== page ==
Sermon given by Rev. Frank Clarkson, April 14, 2019
Several of us were gathered in my office last Sunday afternoon and I mentioned that Palm Sunday and Holy Week were coming up, and this month’s theme, which is “truth.” Neal Ferreira spoke up and said, “Didn’t Pontius Pilate have something to say about truth?” And then he opened up a bible and found it, there in the gospel according to John!
None of the four gospels are accurate history; they are different versions of the Jesus story, with differing sources, all written down decades after Jesus died. John is the latest, and the most mystical. In the reading we heard this morning, Pilate and Jesus are talking, and Jesus says that his kingdom is not of this world. Jesus is speaking mystically, but Pilate takes him literally and asks, “So you are a king?” And Jesus answers, “You say that I am a king. For this I was born, and for this I came into the world, to testify to the truth. Everyone who belongs to the truth listens to my voice.” And then Pilate asks, “What is truth?” (see John 18:36-38)
This is Palm Sunday, which marks the day when Jesus and his followers, after a lengthy period traveling around the countryside teaching, preaching, and healing, they come to Jerusalem to celebrate Passover. The story tells us that Jesus is welcomed as a hero, with people lining the streets, waving palm branches, and cheering “Hosanna!” But the crowd, which adores Jesus on Sunday, will turn against him before the end of the week. The gospels tell a painful story of betrayal, suffering, and death.
We could talk about how much of the story is historically accurate. We could argue about this, and people do, though no one knows for sure what really happened. But who wants to waste their time on arguing? Because there is plenty of truth in this story, isn’t there? Hard truth, like when people say they are with you, that they support you, and then they turn against you; they even lie to you and betray you. And there’s the truth that when people gather in a crowd, especially when they are anxious or afraid, things usually don’t go well. And the truth that people who speak out and say challenging and uncomfortable things, especially if they threaten those in power, there’s often a cost to that.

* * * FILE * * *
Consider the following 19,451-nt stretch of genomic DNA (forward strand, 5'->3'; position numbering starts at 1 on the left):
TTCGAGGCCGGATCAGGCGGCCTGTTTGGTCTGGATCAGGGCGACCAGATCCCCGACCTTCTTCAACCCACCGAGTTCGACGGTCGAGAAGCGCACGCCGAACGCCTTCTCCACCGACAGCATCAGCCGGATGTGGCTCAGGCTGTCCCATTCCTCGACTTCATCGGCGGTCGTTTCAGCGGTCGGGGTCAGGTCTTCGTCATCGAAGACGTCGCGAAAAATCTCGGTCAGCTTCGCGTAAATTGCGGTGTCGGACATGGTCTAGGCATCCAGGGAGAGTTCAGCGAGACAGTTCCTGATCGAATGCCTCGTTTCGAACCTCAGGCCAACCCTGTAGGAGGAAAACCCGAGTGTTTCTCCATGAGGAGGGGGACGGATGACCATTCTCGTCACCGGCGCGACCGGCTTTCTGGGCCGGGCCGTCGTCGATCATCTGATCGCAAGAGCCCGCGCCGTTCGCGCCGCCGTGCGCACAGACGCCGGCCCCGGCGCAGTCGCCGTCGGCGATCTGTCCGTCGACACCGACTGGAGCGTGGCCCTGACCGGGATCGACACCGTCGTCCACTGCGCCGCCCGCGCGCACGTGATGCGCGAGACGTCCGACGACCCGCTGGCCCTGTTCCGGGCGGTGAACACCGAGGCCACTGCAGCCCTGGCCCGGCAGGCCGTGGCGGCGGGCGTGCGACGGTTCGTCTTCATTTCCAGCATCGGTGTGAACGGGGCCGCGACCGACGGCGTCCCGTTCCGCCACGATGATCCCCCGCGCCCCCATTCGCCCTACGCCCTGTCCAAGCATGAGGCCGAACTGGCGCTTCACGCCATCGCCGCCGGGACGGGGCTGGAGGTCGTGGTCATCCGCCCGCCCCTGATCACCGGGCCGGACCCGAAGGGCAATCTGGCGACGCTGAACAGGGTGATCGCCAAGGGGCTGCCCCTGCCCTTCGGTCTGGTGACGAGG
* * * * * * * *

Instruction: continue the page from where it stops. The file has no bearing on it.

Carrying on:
On Friday I will be here from noon until three in the afternoon, holding open a space for us to gather, those of us who want to come and be here, with our lovely stained-glass Jesus before us. We’ll hear the account of Jesus’ last days from Mark, which is the earliest gospel. We’ll sit with that hard and sad story, and with the silence, and try to be open to what we need to hear. We’ll watch and wonder how this old story might speak truth to our lives in these days. I need this, it’s how I get ready for Easter, and if you do too, please come, and know that you can stay for as long or as short as you wish.
Here’s what I know to be true. The way to get to light and joy is to by passing through the shadows and the struggle. To face what is hard and fearful, as best you can. To trust that you will have companions on the way. That even death is not the end of the story. That in the end, love wins. And we are invited to put our faith and hope there. To trust that a faithful life is made by putting one foot in front of the other, and by reaching out your hands, by being open. It’s more about how you act than what you say.
It pains me and saddens me that so many people see religion as about having the right answers. That they equate faith with certainty. And if that works for you, then I suppose there’s no harm in it, as long as you don’t use your faith to oppress others. But if you read the gospel accounts of Jesus’ ministry, it doesn’t seem that Jesus was one of those literalists. He saved his harshest criticism for the Pharisees, those who interpreted the law strictly and were self-righteous about it.I’m grateful that in this tradition, we can bring an openness and spirit of curiosity to religious and spiritual questions. That we have some spaciousness within which to wonder about these things, and ask, “Is there truth in here that is life-giving for me? Or am I called to explore another way?” I love and am grateful for the fact that it was the openness of the UU church that helped me to find my way back to a more lively and liberating version of Christianity, and that this search brought unexpected joy, as I found I could reimagine and reinterpret and redeem language and stories that I thought had been lost to me.